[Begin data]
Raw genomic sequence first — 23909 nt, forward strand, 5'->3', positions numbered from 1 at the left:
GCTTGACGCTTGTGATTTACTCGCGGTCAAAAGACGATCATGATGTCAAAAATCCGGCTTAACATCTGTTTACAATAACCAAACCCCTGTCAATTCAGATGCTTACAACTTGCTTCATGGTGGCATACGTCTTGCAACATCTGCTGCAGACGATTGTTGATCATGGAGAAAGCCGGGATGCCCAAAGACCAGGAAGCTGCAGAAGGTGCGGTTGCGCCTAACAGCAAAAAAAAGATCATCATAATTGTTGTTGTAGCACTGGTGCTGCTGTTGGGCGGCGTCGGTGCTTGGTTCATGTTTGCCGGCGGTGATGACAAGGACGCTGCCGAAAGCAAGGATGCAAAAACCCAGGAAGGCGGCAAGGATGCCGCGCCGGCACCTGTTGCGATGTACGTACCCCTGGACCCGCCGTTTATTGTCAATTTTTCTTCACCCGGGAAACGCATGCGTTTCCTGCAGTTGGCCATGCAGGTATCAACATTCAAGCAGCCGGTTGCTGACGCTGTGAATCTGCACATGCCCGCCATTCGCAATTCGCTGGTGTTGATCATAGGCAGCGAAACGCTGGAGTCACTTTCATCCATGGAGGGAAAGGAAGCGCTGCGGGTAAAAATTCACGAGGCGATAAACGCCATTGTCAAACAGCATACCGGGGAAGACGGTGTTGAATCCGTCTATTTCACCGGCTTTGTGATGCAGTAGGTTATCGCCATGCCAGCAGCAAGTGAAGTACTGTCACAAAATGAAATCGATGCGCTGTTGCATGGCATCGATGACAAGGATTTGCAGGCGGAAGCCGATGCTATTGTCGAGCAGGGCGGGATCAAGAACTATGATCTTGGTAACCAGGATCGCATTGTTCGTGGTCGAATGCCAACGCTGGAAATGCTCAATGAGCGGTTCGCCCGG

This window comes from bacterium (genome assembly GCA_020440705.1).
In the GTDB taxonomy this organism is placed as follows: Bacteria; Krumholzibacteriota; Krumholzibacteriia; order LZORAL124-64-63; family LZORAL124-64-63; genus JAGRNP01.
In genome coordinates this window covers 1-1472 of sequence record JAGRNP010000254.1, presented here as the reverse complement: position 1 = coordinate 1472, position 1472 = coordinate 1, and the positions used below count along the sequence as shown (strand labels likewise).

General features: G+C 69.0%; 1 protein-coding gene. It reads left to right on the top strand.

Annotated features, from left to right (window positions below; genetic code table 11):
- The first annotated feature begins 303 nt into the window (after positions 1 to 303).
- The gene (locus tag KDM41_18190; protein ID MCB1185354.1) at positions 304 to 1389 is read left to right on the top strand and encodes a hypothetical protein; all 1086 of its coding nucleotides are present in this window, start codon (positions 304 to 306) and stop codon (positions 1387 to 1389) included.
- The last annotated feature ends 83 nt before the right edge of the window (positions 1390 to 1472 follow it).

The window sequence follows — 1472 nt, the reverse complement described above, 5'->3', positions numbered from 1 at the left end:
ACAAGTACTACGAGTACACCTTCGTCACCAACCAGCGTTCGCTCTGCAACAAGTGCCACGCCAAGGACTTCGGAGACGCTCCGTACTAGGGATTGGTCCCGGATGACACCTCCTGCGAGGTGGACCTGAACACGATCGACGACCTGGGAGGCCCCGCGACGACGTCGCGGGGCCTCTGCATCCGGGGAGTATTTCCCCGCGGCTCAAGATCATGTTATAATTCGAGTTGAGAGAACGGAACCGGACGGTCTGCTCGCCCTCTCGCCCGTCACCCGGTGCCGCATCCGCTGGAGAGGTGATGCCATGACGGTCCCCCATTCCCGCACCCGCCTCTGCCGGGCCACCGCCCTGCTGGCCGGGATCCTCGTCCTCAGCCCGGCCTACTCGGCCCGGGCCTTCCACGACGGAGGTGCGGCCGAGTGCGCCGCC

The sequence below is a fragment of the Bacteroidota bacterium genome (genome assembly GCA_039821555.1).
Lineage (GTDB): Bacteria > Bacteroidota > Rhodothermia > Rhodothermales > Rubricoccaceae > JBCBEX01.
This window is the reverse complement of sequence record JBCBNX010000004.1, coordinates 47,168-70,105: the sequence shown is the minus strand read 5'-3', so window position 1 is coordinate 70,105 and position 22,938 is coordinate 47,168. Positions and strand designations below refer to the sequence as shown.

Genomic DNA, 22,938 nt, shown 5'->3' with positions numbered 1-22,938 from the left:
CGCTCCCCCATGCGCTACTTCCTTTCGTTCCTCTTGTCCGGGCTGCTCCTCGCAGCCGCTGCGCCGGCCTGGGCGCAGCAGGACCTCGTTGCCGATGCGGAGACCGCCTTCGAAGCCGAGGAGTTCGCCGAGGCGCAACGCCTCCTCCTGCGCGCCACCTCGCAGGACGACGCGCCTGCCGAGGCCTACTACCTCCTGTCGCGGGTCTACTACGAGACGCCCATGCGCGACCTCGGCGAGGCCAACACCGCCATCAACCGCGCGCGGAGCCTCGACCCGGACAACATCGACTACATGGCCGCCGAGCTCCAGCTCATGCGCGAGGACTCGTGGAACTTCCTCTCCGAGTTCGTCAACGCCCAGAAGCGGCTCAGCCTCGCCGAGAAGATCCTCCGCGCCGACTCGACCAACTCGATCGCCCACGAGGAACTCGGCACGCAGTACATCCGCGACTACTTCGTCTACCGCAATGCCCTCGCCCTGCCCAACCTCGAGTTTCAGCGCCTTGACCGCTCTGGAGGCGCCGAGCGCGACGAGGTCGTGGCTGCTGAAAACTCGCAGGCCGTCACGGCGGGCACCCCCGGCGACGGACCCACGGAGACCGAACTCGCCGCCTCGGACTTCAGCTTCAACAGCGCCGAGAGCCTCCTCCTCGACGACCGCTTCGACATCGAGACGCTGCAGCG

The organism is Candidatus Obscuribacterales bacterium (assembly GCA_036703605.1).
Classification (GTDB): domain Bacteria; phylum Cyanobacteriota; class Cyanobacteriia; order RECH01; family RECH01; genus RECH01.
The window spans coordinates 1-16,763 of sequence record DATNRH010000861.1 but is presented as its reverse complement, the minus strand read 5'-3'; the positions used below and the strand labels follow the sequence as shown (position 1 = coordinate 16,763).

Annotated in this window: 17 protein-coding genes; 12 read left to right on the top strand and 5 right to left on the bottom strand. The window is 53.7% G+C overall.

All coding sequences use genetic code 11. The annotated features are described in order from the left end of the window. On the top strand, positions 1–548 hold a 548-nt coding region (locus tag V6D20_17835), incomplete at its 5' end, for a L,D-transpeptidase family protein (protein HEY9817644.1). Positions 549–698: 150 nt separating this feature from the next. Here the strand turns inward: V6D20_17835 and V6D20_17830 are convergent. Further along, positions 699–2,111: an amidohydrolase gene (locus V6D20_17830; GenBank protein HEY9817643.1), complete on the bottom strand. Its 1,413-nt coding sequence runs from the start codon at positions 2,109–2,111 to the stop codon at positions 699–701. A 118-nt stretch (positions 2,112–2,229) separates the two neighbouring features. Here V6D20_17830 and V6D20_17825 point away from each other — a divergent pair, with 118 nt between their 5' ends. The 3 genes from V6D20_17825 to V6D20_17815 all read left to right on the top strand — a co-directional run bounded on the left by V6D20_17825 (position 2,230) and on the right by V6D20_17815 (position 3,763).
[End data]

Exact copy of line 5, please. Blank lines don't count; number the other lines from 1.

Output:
In genome coordinates this window covers 1-1472 of sequence record JAGRNP010000254.1, presented here as the reverse complement: position 1 = coordinate 1472, position 1472 = coordinate 1, and the positions used below count along the sequence as shown (strand labels likewise).